The perversion files contain accusations against Scout leaders that ranged from child abuse to lesser offenses that would prohibit them from working in the Scouts. The organization, headquartered in Irving, Texas, has said the files have succeeded in keeping molesters out of the Scouts.
The Boy Scouts fought to keep the files sealed in the Oregon case. But a judge ruled that since the information was used at trial it was public record, prompting the organization to appeal to the Oregon Supreme Court.
A Multnomah County judge had said that the names of alleged victims and the people who reported the accusations should be kept private. The state Supreme Court agreed with his decision.
The Scouts argued opening the files could unfairly affect those who were suspected but never convicted of abuse. The organization also said that if the information were to go public it could prejudice potential jurors in future trials.
Media organizations, including The Associated Press, The Oregonian, The New York Times, Oregon Public Broadcasting, KGW-TV, and Courthouse News Service challenged the Scouts' effort to keep the files under seal, arguing that their introduction by attorneys in the suit makes them public record.
The 20,000 pages at the center of the Oregon public records case files kept on a total of 1,200 people are part of a larger trove of confidential documents the Boy Scouts of America began compiling several decades ago on people flagged as being possible molesters. By 1935, a New York Times article that said the Scouts had 2,910 "cards" on men who were unfit to supervise young boys.
Scout executives had no written guidelines on the subject until a 1972 memo that urged them to keep such files confidential "because of misunderstandings which could develop if it were widely distributed."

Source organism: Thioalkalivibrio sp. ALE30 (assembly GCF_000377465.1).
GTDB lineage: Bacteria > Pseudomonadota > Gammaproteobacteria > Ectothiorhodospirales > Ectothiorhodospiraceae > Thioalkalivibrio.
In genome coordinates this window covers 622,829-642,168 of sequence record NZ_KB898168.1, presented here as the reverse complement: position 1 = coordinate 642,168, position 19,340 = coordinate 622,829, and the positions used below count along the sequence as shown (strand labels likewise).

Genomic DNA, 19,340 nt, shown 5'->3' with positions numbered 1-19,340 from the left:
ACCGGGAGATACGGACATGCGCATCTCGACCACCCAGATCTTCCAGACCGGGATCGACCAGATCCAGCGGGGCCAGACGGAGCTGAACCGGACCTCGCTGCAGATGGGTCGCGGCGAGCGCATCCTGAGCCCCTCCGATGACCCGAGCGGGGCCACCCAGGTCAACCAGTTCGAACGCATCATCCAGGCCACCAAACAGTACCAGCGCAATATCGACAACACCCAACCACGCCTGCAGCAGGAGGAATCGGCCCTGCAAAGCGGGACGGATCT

"Scouts are safer because those files exist," the Scouts said in a statement released Thursday. "While we respect the court, we are still concerned that the release of two decades' worth of confidential files into public view, even with the redactions indicated, may still negatively impact victims' privacy and have a chilling effect on the reporting of abuse."
The state Supreme Court appeared to limit its opinion by saying that allowing the media and public to review exhibits from a trial may not be the correct decision in every case.
"I am pleased that the Supreme Court upheld (an Oregon state judge's) decision to release the exhibits, but I am disappointed that the court ruled that the Oregon constitutional prohibition on secret courts does not guarantee that the public has a right to see the evidence that a jury sees when it decides a case," said attorney Charles Hinkle, who represented the media companies.
Hinkle said the decision could discourage live testimony in favor of written or video testimony, reducing the public's opportunity to know the facts on which a decision is based.
Over the past few years the Scouts have faced numerous lawsuits by men who say they were molested as children by Scout leaders.
In April 2010, a jury ordered the Scouts to pay $18.5 million to Kerry Lewis, the victim of sex abuse by a former assistant scoutmaster in Portland in the early 1980s. It was the largest payment awarded in a sex abuse case involving the Scouts. The jury decided the Boy Scouts were negligent for allowing former assistant scoutmaster Timur Dykes to associate with Scouts, including Lewis, after Dykes admitted to a Scouts official in 1983 that he had molested 17 boys, according to court records.
The Oregon Supreme Court ruled that a jury should be allowed to look at the files during the case. They were permitted to see about 1,000 files.
Lewis' attorneys argued that the Scouts should have brought the files out into the open decades ago.